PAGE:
Eric Burns wrote better than I could hope to about this day
I have been rather loud and reproachful about some of my country's actions in this space. That is because they are things that wound me at my very core. I am proud to be an American, and I take that which I percieve to besmirch my country's honor as a personal insult. But that is not what today is about.
My great- grandfather; my namesake, fought in World War I almost immedeately after becoming a US citizen.
My grandfather was a Seabee in World War II, building airfields in enemy territory.
Both men returned alive.
When my grandfather died five years ago, a Naval officer was present at the cemetary. A United States flag was draped over his casket, as is the case for all who have served honorably in a time of war. Before the casket was lowered, two servicemen took the flag, folded it, and handed it to the officer. He presented it to my grandmother and said:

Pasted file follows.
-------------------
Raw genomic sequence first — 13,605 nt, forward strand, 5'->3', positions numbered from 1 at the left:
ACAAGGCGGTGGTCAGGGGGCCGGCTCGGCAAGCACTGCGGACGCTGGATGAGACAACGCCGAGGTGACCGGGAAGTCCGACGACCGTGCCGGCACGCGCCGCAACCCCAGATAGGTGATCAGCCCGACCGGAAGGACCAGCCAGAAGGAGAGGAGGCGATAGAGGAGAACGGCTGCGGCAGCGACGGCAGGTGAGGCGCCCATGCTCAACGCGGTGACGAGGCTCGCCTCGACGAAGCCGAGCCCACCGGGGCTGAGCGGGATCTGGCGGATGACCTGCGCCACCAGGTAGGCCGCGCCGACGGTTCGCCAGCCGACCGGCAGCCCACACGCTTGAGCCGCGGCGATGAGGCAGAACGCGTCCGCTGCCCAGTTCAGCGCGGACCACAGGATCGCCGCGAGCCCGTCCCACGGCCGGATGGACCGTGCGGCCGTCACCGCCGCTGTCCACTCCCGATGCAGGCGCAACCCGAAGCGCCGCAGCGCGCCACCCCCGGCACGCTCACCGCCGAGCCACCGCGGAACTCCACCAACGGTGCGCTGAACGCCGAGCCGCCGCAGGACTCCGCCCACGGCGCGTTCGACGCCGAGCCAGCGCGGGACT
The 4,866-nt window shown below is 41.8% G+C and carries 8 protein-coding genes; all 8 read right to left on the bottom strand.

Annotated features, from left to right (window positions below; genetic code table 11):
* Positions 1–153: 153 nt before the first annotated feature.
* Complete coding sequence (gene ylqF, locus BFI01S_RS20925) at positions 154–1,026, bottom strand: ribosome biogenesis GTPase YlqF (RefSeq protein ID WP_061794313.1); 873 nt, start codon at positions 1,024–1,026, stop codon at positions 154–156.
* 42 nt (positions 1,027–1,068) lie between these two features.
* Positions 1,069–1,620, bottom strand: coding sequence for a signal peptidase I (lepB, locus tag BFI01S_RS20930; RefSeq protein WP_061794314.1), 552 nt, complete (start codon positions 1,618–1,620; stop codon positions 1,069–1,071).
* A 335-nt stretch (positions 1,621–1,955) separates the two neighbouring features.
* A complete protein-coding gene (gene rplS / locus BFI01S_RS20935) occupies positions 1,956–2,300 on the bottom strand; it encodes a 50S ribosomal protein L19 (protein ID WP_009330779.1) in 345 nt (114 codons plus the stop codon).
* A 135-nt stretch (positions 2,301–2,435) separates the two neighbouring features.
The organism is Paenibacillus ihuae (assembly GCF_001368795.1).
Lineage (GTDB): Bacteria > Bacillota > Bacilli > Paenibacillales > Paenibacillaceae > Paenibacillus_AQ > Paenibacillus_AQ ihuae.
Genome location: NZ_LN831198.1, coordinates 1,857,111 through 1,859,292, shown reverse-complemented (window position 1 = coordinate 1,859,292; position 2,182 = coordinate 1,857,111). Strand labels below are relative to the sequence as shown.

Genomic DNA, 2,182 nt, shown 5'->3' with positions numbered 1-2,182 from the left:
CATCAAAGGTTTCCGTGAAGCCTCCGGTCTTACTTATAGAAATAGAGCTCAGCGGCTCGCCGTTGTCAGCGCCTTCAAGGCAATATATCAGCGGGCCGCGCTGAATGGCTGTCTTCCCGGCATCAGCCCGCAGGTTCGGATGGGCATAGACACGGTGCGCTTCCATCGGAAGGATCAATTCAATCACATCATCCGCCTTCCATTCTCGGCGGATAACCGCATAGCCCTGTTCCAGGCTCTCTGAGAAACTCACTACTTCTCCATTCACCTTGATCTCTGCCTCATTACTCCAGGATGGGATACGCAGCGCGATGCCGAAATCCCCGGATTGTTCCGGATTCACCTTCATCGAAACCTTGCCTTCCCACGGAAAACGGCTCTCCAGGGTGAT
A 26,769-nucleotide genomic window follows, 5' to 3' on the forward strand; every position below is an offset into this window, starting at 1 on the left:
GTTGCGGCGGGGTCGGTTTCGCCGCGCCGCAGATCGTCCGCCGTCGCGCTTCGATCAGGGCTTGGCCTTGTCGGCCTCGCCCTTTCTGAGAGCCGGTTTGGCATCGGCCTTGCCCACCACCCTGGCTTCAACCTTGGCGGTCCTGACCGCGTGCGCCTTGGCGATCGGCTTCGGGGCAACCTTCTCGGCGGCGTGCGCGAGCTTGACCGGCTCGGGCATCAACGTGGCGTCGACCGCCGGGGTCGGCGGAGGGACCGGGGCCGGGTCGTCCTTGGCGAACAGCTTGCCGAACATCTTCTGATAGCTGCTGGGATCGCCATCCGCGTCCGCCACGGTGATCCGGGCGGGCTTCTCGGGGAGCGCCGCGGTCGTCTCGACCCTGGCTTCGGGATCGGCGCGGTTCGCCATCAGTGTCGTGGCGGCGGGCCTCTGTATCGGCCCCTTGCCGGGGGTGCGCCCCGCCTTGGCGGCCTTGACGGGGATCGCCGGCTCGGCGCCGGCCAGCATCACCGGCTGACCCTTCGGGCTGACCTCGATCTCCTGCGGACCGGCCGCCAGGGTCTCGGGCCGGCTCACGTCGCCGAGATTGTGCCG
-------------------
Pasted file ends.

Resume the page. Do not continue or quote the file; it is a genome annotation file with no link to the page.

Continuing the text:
On behalf of the President of the United States and a grateful nation, please accept this flag as a symbol of our appreciation for your loved one's service to this Country and its Navy.
two million, seven hundred and fifty seven thousand, one hundred and ninety six servicemen and women have been listed missing, killed and wounded as a result of service. The actual number is far greater.
It is on this day that we remember them, as well as those who fought and lived.
And on this day we remember, regardless of our convictions, that we are grateful